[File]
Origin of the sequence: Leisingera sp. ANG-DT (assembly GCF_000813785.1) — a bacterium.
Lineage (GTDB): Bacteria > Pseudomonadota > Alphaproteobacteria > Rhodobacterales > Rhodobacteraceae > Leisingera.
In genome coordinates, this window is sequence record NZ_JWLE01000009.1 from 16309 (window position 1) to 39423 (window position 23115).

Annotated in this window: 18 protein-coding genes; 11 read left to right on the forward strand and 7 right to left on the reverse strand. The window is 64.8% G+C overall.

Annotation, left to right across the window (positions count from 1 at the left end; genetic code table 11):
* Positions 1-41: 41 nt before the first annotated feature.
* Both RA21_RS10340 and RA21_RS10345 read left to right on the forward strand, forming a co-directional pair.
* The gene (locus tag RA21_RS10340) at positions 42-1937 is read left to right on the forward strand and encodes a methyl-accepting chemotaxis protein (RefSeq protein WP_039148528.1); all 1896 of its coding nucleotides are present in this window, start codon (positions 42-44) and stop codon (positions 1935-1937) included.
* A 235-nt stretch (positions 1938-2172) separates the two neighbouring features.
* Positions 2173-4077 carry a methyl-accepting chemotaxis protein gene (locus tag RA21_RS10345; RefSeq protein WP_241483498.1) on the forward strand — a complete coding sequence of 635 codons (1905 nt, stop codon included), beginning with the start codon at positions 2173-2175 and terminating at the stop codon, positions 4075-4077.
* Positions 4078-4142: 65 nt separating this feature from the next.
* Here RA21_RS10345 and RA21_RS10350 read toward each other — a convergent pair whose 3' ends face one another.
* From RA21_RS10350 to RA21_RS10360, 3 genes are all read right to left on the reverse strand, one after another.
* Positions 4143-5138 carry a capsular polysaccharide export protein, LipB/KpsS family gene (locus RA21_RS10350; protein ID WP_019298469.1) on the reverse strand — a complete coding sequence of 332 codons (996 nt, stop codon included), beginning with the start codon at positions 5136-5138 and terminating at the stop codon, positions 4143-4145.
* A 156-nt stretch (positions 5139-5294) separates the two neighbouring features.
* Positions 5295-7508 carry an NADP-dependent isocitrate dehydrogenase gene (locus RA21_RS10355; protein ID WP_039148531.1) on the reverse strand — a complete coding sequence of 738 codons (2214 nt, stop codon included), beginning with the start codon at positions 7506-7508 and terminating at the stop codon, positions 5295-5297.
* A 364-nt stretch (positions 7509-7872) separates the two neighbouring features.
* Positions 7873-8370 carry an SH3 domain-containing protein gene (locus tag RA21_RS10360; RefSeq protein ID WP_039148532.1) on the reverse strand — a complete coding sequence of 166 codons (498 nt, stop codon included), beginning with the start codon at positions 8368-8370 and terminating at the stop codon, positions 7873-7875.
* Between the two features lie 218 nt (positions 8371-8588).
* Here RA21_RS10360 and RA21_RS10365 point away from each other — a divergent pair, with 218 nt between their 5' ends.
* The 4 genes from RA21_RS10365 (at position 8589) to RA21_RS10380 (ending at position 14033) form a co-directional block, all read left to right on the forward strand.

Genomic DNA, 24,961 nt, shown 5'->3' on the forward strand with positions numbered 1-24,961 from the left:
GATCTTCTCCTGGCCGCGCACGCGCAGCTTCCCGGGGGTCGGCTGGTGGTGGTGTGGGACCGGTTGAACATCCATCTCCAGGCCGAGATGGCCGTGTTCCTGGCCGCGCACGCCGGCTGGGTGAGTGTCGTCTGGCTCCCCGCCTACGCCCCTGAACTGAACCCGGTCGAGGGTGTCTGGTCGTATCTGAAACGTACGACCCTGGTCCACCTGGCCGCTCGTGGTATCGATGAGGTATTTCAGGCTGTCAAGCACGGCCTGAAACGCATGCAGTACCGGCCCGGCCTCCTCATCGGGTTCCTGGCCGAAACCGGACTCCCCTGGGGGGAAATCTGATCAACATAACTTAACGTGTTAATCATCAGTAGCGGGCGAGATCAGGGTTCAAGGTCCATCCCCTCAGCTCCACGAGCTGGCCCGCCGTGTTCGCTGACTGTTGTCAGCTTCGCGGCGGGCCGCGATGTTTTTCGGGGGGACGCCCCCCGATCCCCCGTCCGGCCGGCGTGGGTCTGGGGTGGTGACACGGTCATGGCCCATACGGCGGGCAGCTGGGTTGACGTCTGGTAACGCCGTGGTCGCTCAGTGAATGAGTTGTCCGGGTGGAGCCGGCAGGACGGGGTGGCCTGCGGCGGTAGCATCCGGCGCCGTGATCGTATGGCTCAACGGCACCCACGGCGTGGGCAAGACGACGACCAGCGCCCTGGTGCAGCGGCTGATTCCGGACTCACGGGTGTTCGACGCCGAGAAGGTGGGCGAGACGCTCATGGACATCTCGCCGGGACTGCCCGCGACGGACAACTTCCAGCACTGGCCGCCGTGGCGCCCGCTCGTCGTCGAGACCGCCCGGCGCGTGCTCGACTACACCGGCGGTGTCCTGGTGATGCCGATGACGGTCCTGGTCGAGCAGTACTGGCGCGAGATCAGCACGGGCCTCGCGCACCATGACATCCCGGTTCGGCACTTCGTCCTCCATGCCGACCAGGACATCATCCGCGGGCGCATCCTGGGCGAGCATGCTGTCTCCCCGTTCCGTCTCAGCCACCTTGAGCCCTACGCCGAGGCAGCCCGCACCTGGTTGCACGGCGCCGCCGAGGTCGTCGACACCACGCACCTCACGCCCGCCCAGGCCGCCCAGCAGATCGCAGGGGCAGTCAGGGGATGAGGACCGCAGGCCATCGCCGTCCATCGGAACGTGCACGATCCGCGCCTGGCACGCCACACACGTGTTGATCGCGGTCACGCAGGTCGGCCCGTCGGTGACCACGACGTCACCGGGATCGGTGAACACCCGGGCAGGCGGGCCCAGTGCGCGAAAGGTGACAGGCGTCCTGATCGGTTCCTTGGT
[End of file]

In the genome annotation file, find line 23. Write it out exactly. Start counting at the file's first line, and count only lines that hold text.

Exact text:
GATCTTCTCCTGGCCGCGCACGCGCAGCTTCCCGGGGGTCGGCTGGTGGTGGTGTGGGACCGGTTGAACATCCATCTCCAGGCCGAGATGGCCGTGTTCCTGGCCGCGCACGCCGGCTGGGTGAGTGTCGTCTGGCTCCCCGCCTACGCCCCTGAACTGAACCCGGTCGAGGGTGTCTGGTCGTATCTGAAACGTACGACCCTGGTCCACCTGGCCGCTCGTGGTATCGATGAGGTATTTCAGGCTGTCAAGCACGGCCTGAAACGCATGCAGTACCGGCCCGGCCTCCTCATCGGGTTCCTGGCCGAAACCGGACTCCCCTGGGGGGAAATCTGATCAACATAACTTAACGTGTTAATCATCAGTAGCGGGCGAGATCAGGGTTCAAGGTCCATCCCCTCAGCTCCACGAGCTGGCCCGCCGTGTTCGCTGACTGTTGTCAGCTTCGCGGCGGGCCGCGATGTTTTTCGGGGGGACGCCCCCCGATCCCCCGTCCGGCCGGCGTGGGTCTGGGGTGGTGACACGGTCATGGCCCATACGGCGGGCAGCTGGGTTGACGTCTGGTAACGCCGTGGTCGCTCAGTGAATGAGTTGTCCGGGTGGAGCCGGCAGGACGGGGTGGCCTGCGGCGGTAGCATCCGGCGCCGTGATCGTATGGCTCAACGGCACCCACGGCGTGGGCAAGACGACGACCAGCGCCCTGGTGCAGCGGCTGATTCCGGACTCACGGGTGTTCGACGCCGAGAAGGTGGGCGAGACGCTCATGGACATCTCGCCGGGACTGCCCGCGACGGACAACTTCCAGCACTGGCCGCCGTGGCGCCCGCTCGTCGTCGAGACCGCCCGGCGCGTGCTCGACTACACCGGCGGTGTCCTGGTGATGCCGATGACGGTCCTGGTCGAGCAGTACTGGCGCGAGATCAGCACGGGCCTCGCGCACCATGACATCCCGGTTCGGCACTTCGTCCTCCATGCCGACCAGGACATCATCCGCGGGCGCATCCTGGGCGAGCATGCTGTCTCCCCGTTCCGTCTCAGCCACCTTGAGCCCTACGCCGAGGCAGCCCGCACCTGGTTGCACGGCGCCGCCGAGGTCGTCGACACCACGCACCTCACGCCCGCCCAGGCCGCCCAGCAGATCGCAGGGGCAGTCAGGGGATGAGGACCGCAGGCCATCGCCGTCCATCGGAACGTGCACGATCCGCGCCTGGCACGCCACACACGTGTTGATCGCGGTCACGCAGGTCGGCCCGTCGGTGACCACGACGTCACCGGGATCGGTGAACACCCGGGCAGGCGGGCCCAGTGCGCGAAAGGTGACAGGCGTCCTGATCGGTTCCTTGGT